…when the news programmes hammer on about the A Level results.
And the students say, “Of course they’re not easier than they used to be, we work really hard!”, while old farts like me say, “but 24% getting a grade A? How can that be good?”.
The reality is a bit more complicated of course, but lets nail one thing first: the connection between students working hard and the grade profile is effectively a non sequitur. Students may work very hard indeed (and I don’t doubt they do), but that doesn’t answers the standards question of whether what they’re doing is easier than it used to be. So it’s quite disingenuous for the Schools Minister, Jim Knight, to say:
“Every year we get the same old tired assertions about A-level standards supposedly being lower.
“The publication of the A-levels should be a day of celebration for students that have done well and not a denigration of their achievement.
“While I don’t agree with the critics, it is of course right that we debate standards – but let’s do that on another day.”
Supposedly? Of course, Mr Knight kind of has a vested interest in playing with the straight bat on this one. He can’t say that they might be getting easier, because that makes him open to attack from the opposition, who will yell hysterically that Labour have dumbed down our schools. But he can’t really mount a concerted defence because there are many reasons to suggest that A Level content might be (getting easier).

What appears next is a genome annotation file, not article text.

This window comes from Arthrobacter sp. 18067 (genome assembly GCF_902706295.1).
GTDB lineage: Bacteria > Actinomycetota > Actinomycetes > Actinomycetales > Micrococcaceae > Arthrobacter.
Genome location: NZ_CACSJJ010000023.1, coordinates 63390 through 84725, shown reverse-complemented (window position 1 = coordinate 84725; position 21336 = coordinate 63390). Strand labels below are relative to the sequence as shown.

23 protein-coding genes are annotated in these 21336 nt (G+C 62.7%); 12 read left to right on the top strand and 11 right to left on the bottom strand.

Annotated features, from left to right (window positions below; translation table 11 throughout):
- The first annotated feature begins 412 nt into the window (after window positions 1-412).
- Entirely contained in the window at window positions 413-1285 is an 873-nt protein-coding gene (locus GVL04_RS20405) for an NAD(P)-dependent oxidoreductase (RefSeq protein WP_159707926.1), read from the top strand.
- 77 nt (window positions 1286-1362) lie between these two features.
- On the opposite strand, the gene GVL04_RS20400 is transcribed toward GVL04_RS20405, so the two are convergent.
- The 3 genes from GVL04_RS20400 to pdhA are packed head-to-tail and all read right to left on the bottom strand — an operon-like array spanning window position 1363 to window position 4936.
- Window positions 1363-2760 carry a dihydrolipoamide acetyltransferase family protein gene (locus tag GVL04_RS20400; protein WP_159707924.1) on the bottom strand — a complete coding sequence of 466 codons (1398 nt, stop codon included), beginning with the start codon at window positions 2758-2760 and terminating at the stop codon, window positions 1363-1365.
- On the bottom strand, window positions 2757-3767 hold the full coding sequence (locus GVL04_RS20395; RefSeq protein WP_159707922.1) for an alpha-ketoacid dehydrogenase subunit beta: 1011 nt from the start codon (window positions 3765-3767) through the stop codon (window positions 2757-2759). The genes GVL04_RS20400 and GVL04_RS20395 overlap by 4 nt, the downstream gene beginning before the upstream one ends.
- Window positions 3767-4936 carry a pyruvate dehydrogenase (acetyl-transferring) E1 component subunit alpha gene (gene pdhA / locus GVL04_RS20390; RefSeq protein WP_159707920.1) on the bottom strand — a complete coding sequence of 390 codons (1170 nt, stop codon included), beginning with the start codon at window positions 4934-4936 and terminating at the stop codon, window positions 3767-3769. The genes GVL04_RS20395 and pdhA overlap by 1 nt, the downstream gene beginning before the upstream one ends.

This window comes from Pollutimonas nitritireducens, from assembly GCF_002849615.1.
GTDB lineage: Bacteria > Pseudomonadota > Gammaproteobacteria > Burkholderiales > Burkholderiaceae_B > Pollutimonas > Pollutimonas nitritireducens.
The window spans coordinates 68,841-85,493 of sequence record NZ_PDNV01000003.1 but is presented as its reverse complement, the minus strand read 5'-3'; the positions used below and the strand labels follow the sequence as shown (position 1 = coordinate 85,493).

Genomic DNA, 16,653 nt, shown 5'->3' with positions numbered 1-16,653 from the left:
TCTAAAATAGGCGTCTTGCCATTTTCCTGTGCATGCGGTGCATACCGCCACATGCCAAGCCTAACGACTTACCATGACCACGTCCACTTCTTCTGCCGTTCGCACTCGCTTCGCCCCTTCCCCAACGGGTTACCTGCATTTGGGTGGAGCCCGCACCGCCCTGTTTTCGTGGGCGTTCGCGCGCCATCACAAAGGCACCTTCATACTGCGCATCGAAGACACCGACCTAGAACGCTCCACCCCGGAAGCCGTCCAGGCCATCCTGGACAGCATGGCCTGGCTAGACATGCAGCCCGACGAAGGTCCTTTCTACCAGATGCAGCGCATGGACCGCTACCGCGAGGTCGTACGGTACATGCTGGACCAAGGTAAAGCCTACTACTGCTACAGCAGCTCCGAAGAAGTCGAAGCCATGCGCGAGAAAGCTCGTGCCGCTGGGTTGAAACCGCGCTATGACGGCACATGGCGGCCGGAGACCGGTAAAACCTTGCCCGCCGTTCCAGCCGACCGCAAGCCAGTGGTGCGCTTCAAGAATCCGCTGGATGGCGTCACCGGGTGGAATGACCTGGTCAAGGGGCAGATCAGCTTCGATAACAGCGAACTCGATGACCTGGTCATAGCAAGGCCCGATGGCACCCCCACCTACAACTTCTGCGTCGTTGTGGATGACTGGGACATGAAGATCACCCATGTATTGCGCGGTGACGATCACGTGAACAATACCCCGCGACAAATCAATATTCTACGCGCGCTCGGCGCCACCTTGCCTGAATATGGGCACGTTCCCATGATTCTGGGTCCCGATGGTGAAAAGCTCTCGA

Some of the most salient points about the A-Level system have been made about students themselves. Recently I saw several of them commenting on A-Level standards. The major complaint was that the levels of coursework did make things easier, whereas exam-based subjects were still felt to be stretching students (oddly mostly maths and science, but that’s a whole other discussion). Modular schemes also make it easier to repeat work and “cram” for modules that you can quickly forget. This is not conjecture, I see it every year in the university system, where students come from A-Levels and do exactly the same thing in modular degree schemes. Strangely, increasing numbers need remedial support for basic numeracy and literacy. But standards have not slipped.
Then there’s the grading for both A/AS Levels and then GCSE’s. There’s lots of talk about the A* and possible A** grades. Here’s an idea. Why don’t you just call an A** and A, a A* a B and so on. Or is that because lots of middle class parents won’t want to see Jemima and Rupert getting 2 C’s and a D in their A Levels. Unfortunately, there has to be some differentiation and yes, some people have to fail: that’s why it’s an exam and there’s a pass mark. We are moving into a culture where it seems no one is allowed to fail in the education system. And in the long term that actually helps no one.
But, in spite of all of that, congratulations to all of those who got A-Levels today. and a big “don’t worry” to those who didn’t do so well. It’s not the end of the world. Honest.